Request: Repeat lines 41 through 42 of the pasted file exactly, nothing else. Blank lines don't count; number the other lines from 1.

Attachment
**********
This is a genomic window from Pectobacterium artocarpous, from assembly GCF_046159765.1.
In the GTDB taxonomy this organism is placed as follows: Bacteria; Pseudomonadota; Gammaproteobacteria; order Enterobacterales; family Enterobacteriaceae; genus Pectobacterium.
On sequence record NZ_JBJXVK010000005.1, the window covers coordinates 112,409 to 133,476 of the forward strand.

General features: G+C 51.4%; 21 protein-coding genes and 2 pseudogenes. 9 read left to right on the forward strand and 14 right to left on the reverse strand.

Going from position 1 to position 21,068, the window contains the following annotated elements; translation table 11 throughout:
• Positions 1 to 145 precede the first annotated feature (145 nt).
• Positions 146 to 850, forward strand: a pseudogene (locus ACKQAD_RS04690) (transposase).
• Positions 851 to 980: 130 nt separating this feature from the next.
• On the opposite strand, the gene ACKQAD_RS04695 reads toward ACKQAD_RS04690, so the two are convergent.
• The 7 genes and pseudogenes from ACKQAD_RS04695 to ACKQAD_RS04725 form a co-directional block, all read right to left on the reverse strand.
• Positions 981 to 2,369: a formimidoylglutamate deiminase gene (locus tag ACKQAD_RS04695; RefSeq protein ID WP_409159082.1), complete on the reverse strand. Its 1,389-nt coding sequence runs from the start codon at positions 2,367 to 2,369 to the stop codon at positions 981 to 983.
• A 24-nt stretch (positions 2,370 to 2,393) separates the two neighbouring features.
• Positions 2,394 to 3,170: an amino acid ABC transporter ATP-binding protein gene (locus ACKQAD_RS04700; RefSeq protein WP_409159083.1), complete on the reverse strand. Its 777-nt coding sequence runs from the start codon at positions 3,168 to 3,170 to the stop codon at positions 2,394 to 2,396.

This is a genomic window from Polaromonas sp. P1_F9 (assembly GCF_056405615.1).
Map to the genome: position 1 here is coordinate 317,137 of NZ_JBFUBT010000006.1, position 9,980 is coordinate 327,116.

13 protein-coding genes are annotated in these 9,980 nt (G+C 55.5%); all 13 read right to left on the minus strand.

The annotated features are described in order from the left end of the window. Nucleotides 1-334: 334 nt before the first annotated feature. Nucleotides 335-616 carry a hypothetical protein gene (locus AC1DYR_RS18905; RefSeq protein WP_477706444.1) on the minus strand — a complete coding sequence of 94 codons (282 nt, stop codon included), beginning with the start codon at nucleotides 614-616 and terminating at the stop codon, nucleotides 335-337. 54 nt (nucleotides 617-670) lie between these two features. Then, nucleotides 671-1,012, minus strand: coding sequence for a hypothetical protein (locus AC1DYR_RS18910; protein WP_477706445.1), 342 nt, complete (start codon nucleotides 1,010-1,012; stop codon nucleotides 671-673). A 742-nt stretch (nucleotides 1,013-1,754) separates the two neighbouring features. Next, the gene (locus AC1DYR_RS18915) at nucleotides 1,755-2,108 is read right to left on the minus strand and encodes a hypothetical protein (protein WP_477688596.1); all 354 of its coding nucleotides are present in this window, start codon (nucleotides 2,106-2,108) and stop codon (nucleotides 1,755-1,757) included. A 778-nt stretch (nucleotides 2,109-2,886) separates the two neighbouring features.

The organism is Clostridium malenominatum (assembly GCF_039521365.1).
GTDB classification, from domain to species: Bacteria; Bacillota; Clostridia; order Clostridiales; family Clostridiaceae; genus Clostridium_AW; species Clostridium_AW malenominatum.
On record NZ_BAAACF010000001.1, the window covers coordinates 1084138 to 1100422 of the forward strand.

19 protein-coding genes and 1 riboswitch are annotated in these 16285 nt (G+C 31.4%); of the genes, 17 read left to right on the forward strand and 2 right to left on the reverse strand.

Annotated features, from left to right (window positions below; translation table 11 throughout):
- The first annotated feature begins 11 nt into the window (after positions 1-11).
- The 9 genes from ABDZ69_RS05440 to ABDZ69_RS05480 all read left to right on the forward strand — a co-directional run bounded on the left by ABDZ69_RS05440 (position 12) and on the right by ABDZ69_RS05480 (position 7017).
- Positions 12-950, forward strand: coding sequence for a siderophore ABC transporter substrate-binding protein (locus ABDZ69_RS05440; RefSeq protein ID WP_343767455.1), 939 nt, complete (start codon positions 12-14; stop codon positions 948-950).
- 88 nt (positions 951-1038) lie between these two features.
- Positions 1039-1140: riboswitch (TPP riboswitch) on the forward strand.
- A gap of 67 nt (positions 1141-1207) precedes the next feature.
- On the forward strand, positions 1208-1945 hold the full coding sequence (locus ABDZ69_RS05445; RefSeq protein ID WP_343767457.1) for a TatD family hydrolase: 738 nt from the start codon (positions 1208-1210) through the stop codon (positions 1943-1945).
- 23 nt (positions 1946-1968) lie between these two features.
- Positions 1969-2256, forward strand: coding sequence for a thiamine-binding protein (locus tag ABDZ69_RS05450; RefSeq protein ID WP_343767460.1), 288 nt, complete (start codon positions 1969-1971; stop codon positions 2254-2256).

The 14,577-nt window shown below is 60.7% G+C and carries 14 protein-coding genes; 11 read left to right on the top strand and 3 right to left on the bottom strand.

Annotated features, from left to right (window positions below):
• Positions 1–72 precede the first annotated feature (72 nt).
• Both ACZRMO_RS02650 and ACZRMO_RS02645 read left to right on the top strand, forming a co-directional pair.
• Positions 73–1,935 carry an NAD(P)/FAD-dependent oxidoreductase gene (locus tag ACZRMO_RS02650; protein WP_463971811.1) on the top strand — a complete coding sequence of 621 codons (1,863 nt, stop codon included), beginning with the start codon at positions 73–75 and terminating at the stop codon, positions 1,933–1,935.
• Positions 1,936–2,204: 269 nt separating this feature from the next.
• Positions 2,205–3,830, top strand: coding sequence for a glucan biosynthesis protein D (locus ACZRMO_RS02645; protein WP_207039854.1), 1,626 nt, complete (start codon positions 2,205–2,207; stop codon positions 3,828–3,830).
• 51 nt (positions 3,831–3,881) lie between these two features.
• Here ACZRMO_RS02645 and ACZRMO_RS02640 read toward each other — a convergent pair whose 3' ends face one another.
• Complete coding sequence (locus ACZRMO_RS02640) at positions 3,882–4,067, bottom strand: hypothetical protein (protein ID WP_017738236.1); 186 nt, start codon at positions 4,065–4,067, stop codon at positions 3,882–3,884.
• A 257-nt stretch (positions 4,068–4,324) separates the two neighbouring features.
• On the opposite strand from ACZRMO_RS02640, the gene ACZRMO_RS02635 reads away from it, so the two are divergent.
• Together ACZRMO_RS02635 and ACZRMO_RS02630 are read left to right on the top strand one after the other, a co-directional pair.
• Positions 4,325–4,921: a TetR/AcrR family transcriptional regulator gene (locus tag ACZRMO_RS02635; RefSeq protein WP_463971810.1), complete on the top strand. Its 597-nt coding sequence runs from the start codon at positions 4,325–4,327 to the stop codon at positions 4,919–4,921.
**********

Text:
• Complete coding sequence (locus ACZRMO_RS02640) at positions 3,882–4,067, bottom strand: hypothetical protein (protein ID WP_017738236.1); 186 nt, start codon at positions 4,065–4,067, stop codon at positions 3,882–3,884.
• A 257-nt stretch (positions 4,068–4,324) separates the two neighbouring features.